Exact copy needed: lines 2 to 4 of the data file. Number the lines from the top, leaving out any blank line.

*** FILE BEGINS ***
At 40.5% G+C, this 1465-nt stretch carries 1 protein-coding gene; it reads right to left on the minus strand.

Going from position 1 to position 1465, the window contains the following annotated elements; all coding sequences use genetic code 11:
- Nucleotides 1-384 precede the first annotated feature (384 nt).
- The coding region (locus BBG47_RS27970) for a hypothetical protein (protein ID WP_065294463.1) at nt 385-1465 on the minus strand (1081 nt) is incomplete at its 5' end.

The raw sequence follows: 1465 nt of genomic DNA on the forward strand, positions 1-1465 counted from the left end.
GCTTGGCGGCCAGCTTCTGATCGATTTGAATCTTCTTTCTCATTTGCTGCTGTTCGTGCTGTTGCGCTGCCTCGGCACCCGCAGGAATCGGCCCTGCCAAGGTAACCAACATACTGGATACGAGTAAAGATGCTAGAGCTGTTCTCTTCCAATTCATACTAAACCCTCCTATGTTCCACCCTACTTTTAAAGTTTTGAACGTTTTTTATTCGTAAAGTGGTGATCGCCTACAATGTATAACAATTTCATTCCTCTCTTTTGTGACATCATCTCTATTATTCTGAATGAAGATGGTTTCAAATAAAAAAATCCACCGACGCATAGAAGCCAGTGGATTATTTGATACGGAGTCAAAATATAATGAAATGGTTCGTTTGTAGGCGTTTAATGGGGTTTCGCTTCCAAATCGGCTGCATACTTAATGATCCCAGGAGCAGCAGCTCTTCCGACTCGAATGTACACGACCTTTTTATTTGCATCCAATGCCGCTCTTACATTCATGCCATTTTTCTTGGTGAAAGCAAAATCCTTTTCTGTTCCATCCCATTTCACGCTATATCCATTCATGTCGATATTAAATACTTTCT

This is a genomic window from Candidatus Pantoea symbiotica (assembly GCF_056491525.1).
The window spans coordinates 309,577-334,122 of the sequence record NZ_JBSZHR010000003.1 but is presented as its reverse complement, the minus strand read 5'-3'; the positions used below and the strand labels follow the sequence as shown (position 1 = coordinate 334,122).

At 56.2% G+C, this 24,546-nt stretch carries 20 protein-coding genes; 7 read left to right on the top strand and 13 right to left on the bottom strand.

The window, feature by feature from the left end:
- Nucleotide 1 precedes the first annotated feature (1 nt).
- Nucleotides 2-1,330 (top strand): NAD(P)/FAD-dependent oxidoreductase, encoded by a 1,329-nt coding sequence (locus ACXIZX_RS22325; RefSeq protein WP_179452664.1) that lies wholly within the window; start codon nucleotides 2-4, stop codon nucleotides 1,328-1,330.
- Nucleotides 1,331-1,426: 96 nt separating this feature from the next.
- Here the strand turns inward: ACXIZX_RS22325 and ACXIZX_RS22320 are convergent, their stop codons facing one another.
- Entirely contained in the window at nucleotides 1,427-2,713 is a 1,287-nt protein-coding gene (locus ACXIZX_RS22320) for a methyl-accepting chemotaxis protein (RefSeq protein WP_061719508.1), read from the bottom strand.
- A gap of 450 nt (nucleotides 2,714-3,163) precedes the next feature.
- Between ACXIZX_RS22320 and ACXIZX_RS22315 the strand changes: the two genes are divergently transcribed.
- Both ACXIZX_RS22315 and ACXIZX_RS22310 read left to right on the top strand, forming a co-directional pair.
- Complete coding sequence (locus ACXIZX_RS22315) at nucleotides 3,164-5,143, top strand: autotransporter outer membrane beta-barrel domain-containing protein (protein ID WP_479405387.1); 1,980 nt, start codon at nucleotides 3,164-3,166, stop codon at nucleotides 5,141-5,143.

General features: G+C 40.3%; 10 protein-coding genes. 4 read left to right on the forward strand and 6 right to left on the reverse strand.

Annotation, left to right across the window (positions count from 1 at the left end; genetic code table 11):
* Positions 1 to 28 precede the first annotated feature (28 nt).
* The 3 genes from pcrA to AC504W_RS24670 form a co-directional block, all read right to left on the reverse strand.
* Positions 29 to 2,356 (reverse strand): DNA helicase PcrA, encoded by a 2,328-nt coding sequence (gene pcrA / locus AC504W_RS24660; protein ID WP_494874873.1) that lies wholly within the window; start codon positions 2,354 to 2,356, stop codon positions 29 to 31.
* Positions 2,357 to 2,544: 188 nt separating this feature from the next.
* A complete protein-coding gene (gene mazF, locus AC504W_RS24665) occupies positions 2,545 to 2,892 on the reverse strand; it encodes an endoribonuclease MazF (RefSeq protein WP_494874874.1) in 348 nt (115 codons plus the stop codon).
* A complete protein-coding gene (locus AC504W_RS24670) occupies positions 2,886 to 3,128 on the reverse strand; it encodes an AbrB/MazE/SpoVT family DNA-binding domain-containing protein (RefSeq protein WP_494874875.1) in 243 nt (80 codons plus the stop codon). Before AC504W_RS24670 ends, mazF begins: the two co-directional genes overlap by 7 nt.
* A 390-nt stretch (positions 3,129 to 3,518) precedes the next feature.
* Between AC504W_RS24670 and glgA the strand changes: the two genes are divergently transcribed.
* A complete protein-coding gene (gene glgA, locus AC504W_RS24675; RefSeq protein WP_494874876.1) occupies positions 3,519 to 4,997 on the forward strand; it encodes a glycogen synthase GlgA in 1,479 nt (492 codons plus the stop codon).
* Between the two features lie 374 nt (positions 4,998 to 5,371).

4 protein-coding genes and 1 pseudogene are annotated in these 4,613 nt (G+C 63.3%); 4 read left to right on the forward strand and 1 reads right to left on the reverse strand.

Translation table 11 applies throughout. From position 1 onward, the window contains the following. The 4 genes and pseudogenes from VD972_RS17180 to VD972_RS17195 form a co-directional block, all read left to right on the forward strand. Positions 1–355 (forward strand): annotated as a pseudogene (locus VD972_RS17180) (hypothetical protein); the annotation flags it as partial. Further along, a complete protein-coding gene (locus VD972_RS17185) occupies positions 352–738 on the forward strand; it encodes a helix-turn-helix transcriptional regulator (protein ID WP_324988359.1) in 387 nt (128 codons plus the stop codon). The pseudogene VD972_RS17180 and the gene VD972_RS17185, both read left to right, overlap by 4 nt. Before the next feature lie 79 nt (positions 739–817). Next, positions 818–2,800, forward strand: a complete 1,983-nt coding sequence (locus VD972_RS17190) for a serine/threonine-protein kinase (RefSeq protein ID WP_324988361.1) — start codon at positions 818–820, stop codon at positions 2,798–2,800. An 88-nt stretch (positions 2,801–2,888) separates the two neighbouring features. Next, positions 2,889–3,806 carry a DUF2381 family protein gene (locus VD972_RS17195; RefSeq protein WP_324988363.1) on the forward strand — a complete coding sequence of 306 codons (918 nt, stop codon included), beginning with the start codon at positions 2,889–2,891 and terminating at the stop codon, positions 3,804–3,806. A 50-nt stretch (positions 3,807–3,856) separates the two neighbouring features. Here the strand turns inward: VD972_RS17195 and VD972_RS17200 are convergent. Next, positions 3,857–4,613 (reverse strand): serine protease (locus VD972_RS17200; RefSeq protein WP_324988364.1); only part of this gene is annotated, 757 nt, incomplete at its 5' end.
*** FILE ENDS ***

Going from position 1 to position 1465, the window contains the following annotated elements; all coding sequences use genetic code 11:
- Nucleotides 1-384 precede the first annotated feature (384 nt).
- The coding region (locus BBG47_RS27970) for a hypothetical protein (protein ID WP_065294463.1) at nt 385-1465 on the minus strand (1081 nt) is incomplete at its 5' end.